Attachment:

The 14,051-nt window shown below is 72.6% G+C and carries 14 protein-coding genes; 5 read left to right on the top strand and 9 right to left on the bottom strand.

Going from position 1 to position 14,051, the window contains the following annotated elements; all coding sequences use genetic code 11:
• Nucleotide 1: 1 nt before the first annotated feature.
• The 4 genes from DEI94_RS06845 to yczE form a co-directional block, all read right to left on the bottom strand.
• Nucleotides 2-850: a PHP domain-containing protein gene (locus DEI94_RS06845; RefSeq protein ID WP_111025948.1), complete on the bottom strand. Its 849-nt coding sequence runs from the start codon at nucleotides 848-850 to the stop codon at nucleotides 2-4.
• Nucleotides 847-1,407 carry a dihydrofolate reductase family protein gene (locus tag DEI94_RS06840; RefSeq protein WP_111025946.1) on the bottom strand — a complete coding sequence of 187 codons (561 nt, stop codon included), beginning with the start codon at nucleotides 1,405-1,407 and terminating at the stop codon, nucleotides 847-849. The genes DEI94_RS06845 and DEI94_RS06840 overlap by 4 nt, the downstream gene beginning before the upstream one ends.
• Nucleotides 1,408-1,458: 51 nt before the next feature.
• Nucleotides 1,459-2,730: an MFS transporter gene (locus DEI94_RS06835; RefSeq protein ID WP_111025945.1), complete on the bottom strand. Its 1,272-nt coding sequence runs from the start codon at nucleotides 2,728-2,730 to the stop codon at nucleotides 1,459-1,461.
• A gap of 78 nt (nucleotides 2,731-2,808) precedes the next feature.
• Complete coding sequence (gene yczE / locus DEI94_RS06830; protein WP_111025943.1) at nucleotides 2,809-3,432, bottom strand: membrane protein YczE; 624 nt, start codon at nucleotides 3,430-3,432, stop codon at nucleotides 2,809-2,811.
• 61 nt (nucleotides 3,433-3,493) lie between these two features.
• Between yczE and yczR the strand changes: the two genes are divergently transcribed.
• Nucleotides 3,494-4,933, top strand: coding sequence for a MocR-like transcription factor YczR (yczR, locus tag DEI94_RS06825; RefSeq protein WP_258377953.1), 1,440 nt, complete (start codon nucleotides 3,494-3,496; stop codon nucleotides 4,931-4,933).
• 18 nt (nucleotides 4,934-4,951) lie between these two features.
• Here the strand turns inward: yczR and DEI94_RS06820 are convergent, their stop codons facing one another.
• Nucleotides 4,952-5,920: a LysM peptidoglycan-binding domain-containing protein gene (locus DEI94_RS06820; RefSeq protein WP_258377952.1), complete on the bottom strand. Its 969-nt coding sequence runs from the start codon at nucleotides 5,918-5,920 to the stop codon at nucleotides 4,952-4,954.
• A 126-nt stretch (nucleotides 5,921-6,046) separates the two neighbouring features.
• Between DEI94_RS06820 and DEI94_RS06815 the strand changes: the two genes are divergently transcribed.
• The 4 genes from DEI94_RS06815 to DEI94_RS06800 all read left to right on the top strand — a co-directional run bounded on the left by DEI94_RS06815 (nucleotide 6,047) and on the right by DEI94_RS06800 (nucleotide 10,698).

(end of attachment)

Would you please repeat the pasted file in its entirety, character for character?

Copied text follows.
The 14,051-nt window shown below is 72.6% G+C and carries 14 protein-coding genes; 5 read left to right on the top strand and 9 right to left on the bottom strand.

Going from position 1 to position 14,051, the window contains the following annotated elements; all coding sequences use genetic code 11:
• Nucleotide 1: 1 nt before the first annotated feature.
• The 4 genes from DEI94_RS06845 to yczE form a co-directional block, all read right to left on the bottom strand.
• Nucleotides 2-850: a PHP domain-containing protein gene (locus DEI94_RS06845; RefSeq protein ID WP_111025948.1), complete on the bottom strand. Its 849-nt coding sequence runs from the start codon at nucleotides 848-850 to the stop codon at nucleotides 2-4.
• Nucleotides 847-1,407 carry a dihydrofolate reductase family protein gene (locus tag DEI94_RS06840; RefSeq protein WP_111025946.1) on the bottom strand — a complete coding sequence of 187 codons (561 nt, stop codon included), beginning with the start codon at nucleotides 1,405-1,407 and terminating at the stop codon, nucleotides 847-849. The genes DEI94_RS06845 and DEI94_RS06840 overlap by 4 nt, the downstream gene beginning before the upstream one ends.
• Nucleotides 1,408-1,458: 51 nt before the next feature.
• Nucleotides 1,459-2,730: an MFS transporter gene (locus DEI94_RS06835; RefSeq protein ID WP_111025945.1), complete on the bottom strand. Its 1,272-nt coding sequence runs from the start codon at nucleotides 2,728-2,730 to the stop codon at nucleotides 1,459-1,461.
• A gap of 78 nt (nucleotides 2,731-2,808) precedes the next feature.
• Complete coding sequence (gene yczE / locus DEI94_RS06830; protein WP_111025943.1) at nucleotides 2,809-3,432, bottom strand: membrane protein YczE; 624 nt, start codon at nucleotides 3,430-3,432, stop codon at nucleotides 2,809-2,811.
• 61 nt (nucleotides 3,433-3,493) lie between these two features.
• Between yczE and yczR the strand changes: the two genes are divergently transcribed.
• Nucleotides 3,494-4,933, top strand: coding sequence for a MocR-like transcription factor YczR (yczR, locus tag DEI94_RS06825; RefSeq protein WP_258377953.1), 1,440 nt, complete (start codon nucleotides 3,494-3,496; stop codon nucleotides 4,931-4,933).
• 18 nt (nucleotides 4,934-4,951) lie between these two features.
• Here the strand turns inward: yczR and DEI94_RS06820 are convergent, their stop codons facing one another.
• Nucleotides 4,952-5,920: a LysM peptidoglycan-binding domain-containing protein gene (locus DEI94_RS06820; RefSeq protein WP_258377952.1), complete on the bottom strand. Its 969-nt coding sequence runs from the start codon at nucleotides 5,918-5,920 to the stop codon at nucleotides 4,952-4,954.
• A 126-nt stretch (nucleotides 5,921-6,046) separates the two neighbouring features.
• Between DEI94_RS06820 and DEI94_RS06815 the strand changes: the two genes are divergently transcribed.
• The 4 genes from DEI94_RS06815 to DEI94_RS06800 all read left to right on the top strand — a co-directional run bounded on the left by DEI94_RS06815 (nucleotide 6,047) and on the right by DEI94_RS06800 (nucleotide 10,698).